- Create more diversity in your social circles. If most of your friends tend towards a particular racial, political or religious profile, try to broaden your circle and invite people in that can bring some different perspectives. Resist the urge to “unfriend” those whose views you find repulsive. Leave the door open for greater understanding in both directions.
- Stop debating. Do you know how many people you have convinced to come over to your viewpoint with your impassioned posts on facebook? Your pithy tweets? Your lengthy comments supported with facts and references to debunk the other side’s articles? Probably not a single one. You would think that sharing perspective and facts would help people to understand each other better, ultimately reaching a more moderate and realistic view of a tough issue. But research shows that the opposite is true: dialogue and debate only pushes people further into the extremes of their own viewpoints (I think we are clearly seeing how social media is facilitating this dichotomous extremism today.) I know you think you are championing for moral justice, but actually, you’re just being obnoxious.
- Agree with those who hold opposing viewpoints. Sounds impossible, right? The reason this seems so difficult is because our brains are wired with a “confirmation bias.” Once we identify that someone is in an opposing camp, our brains will help us to think of them as the enemy by ignoring anything that might make them more relatable and focusing more on the things that we disagree with (thus “confirming” our initial impressions.) You can override this by intentionally finding elements of their position that you actually agree with (and maybe ignoring some of the ones you don’t.)
- Realize you are not thinking clearly. The confirmation bias is only one of many glitches in the way your mind works. It is human nature to believe you are thinking rationally and those who disagree with you are “stupid” or “crazy.” But be assured, you are not thinking rationally. If you don’t believe me, read Thinking Fast and Slow by Daniel Kahneman, or Predictably Irrational by Dan Ariely for a glimpse into the HUGE body of science showing how illogical humans (yes, even you) can be.
- Acknowledge that you might be wrong. “Wrongologist,” Kathryn Schulz’ TED talk explains why it’s so hard to tell when we are wrong: “it feels like being right.” There are two things you can say about people who are willing to impose their views on others through violence: 1) they are usually wrong, and 2) they believe passionately that they are right.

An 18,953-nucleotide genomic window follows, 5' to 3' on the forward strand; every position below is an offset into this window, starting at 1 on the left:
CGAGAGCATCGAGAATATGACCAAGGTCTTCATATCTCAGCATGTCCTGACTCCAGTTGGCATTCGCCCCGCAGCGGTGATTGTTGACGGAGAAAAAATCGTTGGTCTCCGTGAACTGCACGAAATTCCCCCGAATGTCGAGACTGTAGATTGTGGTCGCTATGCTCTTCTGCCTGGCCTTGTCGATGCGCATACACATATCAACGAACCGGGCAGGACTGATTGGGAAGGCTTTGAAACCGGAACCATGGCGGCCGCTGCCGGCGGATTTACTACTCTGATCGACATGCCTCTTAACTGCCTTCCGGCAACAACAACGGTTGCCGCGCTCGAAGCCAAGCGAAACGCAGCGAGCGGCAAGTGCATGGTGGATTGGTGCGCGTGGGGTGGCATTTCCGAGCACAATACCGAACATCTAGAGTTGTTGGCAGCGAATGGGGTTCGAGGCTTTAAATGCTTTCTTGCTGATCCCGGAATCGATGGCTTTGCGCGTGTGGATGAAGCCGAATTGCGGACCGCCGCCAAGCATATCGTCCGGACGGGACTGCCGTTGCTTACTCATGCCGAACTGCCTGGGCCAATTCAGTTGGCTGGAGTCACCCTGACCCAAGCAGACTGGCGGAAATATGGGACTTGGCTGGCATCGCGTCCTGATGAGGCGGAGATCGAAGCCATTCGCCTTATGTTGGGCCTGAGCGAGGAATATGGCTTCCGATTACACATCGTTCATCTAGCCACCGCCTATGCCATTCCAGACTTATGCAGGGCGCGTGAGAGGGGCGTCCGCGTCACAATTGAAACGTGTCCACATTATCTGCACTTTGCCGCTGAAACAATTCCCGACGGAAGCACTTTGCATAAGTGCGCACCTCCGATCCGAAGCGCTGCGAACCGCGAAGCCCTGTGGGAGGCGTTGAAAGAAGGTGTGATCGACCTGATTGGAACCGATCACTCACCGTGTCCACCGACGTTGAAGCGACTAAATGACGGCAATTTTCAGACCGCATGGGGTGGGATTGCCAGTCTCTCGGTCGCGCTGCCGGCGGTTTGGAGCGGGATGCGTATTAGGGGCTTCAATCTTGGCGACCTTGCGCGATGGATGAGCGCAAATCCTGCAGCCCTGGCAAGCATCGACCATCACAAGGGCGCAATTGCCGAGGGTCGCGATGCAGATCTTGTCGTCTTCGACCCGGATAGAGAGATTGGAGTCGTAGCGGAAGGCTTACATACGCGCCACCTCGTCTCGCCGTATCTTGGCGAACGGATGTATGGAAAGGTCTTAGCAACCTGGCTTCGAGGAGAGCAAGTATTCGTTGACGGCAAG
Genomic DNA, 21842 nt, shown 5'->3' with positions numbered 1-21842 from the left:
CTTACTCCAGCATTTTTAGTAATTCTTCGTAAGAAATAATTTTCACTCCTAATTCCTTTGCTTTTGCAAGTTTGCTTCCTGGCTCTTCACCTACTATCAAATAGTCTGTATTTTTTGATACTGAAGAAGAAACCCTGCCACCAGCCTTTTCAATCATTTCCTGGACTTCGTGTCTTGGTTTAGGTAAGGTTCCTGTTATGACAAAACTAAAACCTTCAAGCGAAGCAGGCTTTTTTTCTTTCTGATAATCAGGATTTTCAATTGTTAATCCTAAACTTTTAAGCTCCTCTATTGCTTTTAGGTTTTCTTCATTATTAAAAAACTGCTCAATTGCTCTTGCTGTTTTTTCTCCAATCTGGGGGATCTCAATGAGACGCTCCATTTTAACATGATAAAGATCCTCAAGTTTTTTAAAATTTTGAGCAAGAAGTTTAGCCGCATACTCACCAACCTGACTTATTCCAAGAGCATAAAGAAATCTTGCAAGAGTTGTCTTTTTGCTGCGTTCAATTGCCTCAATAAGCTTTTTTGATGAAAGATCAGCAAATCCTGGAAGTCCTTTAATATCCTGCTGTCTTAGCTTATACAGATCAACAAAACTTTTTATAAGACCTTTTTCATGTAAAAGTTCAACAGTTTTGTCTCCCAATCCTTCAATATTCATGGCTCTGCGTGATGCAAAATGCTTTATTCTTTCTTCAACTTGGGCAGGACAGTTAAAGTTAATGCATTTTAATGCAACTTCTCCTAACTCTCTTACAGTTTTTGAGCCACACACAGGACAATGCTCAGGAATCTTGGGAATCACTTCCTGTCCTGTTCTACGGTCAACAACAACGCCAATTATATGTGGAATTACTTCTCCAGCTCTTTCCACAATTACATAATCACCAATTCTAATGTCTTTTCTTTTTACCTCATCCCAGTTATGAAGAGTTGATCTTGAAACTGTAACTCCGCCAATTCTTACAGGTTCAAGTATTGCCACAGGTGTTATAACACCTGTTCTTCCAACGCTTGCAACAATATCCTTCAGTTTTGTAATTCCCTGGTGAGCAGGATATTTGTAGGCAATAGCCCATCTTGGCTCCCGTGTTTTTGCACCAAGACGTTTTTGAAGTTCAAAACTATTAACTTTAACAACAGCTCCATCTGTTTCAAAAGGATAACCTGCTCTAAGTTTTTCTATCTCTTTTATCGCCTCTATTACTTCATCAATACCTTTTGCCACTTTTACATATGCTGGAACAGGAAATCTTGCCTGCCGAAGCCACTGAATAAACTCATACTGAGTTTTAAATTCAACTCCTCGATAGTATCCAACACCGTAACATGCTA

- Be curious. Question everything. Why do you feel so strongly about the things you do? Why do other people feel differently? What would happen if you were in their shoes and vice versa? Ask questions. Listen. Try to understand ideas that don’t make sense to you. According to empathy expert Roman Kznaric, “highly empathic people have an insatiable curiosity about strangers.”
- Take it upon yourself to make the first step. Most people are very happy to have a positive interaction or to build a new relationship with another human being. But most people are also very reluctant to make the first step. Assume the burden of being first: to make eye contact, to smile, to nod, to say hello, to open a conversation, to say I love you, to say I’m sorry, to forgive. Go first. For those who do this, the rewards are plentiful.
- Play more. Athletes, especially those who participate in team sports, learn that life, even when competitive, should be about having fun. They learn to respect their opponents, be gracious in victory, and humble in defeat. They also come together with people from differing backgrounds that share their love of the game. Play a sport, join a team, or practice a martial art. And get your kids to do the same. They will learn how to settle their differences constructively.
- Practice Loving Kindness Meditation (LKM.) LKM is a meditation involving practicing compassionate thoughts towards yourself, your loved ones, acquaintances, and eventually (as you get more advanced) to everyone in the world, including those who might wish you harm. Think of it as a daily ritual to exercise your compassion muscles.
- Practice loving kindness. It is one thing to sit on a comphy cushion on your living room floor surrounded by aromatherapy candles practicing thoughts of compassion. It is another thing to turn your life into an expression of loving kindness by practicing it in your interactions with people every day. Look for opportunities to understand and alleviate the suffering of others throughout your day. Go ahead, make someone’s day.
“It is better to light a single candle than to curse the darkness.” Peace does not come from getting them to change. It starts with you.
References and recommended reading:
Ariely, D. (2010). Predictably Irrational, Revised and Expanded Edition: The Hidden Forces That Shape Our Decisions. Harper Perennial.
Kahneman, D. (2011). Thinking, Fast and Slow. London, Allen Lane.
by Jeremy McCarthy